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"Keep in mind we are not only dealing with the crisis we're still going through, but we're dealing with a tough economic environment still," Kirsch said. "In that context, I'm not real surprised, but I'm very grateful for" the donations.
Separately, Penn State reported $223 million in new donation commitments, down 37 percent from the previous year. Kirsch said that was expected given the size of Pegula's gift, and a big fundraising push by the school related to that donation.
The latest fundraising figures were released against the backdrop of a decline in recent years in state funding, which is used to help offset tuition for in-state residents. Penn State trustees are expected to vote on a potential tuition increase at their next meeting Friday in Scranton.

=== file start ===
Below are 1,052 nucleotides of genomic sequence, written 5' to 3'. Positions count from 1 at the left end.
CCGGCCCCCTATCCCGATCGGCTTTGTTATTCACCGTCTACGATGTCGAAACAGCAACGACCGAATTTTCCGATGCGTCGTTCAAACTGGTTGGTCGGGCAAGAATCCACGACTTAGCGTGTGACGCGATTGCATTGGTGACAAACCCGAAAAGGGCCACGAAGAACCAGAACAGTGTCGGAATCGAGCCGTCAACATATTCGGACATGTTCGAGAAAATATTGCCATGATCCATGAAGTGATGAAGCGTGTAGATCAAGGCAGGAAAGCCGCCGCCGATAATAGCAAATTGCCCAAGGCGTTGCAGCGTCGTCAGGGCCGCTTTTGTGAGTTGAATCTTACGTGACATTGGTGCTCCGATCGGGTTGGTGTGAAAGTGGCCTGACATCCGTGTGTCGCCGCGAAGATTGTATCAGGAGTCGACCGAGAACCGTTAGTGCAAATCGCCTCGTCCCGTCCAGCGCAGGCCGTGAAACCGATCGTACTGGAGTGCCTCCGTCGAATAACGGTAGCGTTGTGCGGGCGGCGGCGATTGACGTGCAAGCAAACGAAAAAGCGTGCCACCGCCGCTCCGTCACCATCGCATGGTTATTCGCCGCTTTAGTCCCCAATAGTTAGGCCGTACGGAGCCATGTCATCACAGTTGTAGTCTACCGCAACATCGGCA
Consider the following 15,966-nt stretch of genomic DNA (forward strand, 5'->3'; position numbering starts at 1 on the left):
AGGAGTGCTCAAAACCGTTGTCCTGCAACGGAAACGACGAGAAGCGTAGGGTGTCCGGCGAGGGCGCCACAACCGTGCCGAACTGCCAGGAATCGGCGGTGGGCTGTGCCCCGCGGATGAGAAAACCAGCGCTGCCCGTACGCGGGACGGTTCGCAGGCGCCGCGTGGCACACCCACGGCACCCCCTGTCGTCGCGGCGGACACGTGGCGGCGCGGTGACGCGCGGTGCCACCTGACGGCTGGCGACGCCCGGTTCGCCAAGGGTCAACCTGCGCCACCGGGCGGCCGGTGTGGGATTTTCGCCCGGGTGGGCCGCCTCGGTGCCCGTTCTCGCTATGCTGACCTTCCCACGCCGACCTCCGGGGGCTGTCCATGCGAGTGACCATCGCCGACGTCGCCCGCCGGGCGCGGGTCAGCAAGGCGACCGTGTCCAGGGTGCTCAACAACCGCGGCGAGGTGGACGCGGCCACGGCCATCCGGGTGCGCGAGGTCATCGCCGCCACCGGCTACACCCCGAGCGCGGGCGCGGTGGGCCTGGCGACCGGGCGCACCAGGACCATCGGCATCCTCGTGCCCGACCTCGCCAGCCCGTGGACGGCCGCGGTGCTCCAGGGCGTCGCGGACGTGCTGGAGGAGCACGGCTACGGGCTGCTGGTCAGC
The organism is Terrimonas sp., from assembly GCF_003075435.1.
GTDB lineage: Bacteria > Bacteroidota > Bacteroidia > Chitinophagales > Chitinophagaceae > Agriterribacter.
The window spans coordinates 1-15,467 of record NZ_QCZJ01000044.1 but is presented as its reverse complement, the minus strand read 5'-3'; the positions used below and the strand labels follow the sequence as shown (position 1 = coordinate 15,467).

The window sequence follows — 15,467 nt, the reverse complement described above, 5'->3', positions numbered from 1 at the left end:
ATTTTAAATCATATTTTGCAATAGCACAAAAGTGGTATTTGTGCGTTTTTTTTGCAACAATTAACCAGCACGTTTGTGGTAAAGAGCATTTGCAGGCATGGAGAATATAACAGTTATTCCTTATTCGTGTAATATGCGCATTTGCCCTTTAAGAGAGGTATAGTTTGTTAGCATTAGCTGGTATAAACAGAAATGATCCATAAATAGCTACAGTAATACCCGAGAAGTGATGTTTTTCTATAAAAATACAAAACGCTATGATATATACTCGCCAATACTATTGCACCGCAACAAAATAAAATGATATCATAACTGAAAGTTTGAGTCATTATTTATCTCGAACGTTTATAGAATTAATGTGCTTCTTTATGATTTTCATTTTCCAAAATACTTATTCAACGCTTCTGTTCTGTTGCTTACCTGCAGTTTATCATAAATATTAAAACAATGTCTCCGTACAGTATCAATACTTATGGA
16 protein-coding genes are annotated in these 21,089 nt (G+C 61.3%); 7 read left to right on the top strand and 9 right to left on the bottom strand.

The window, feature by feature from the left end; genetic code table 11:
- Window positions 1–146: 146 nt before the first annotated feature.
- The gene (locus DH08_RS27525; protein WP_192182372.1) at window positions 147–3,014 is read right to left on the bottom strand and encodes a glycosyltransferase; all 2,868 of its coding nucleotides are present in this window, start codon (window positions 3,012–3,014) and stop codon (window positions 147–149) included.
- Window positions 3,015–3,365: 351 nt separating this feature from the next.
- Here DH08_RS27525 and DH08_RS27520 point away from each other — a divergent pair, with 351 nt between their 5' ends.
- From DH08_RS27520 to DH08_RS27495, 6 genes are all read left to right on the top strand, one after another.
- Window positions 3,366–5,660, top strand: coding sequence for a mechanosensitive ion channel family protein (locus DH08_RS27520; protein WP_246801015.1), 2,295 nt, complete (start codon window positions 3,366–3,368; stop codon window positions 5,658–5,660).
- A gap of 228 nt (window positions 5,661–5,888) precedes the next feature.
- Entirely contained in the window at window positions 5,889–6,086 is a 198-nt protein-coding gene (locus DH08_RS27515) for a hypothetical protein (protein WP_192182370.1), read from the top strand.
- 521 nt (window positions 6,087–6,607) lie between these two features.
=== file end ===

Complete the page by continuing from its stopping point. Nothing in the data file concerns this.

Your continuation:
Kirsch said raising money for undergraduate scholarships remained a top priority to keep Penn State affordable. Last year, in-state freshmen and sophomores paid more than $15,000 a year in tuition to attend the main campus in State College, while out-of-state residents paid $27,000.
The school is seeking to raise more money to support faculty. Penn State said it has also raised more than $46 million from current or former faculty and staff, or $3 million more than its initial goal.
That total would include donations made by the Paterno family, such as the annual $100,000 gift in December, a month after Paterno was fired, for the library and an undergraduate fellow program that bears the family name. Paterno died in January of lung cancer at age 85.
Copyright 2012 The Associated Press. All rights reserved. This material may not be published, broadcast, rewritten or redistributed.
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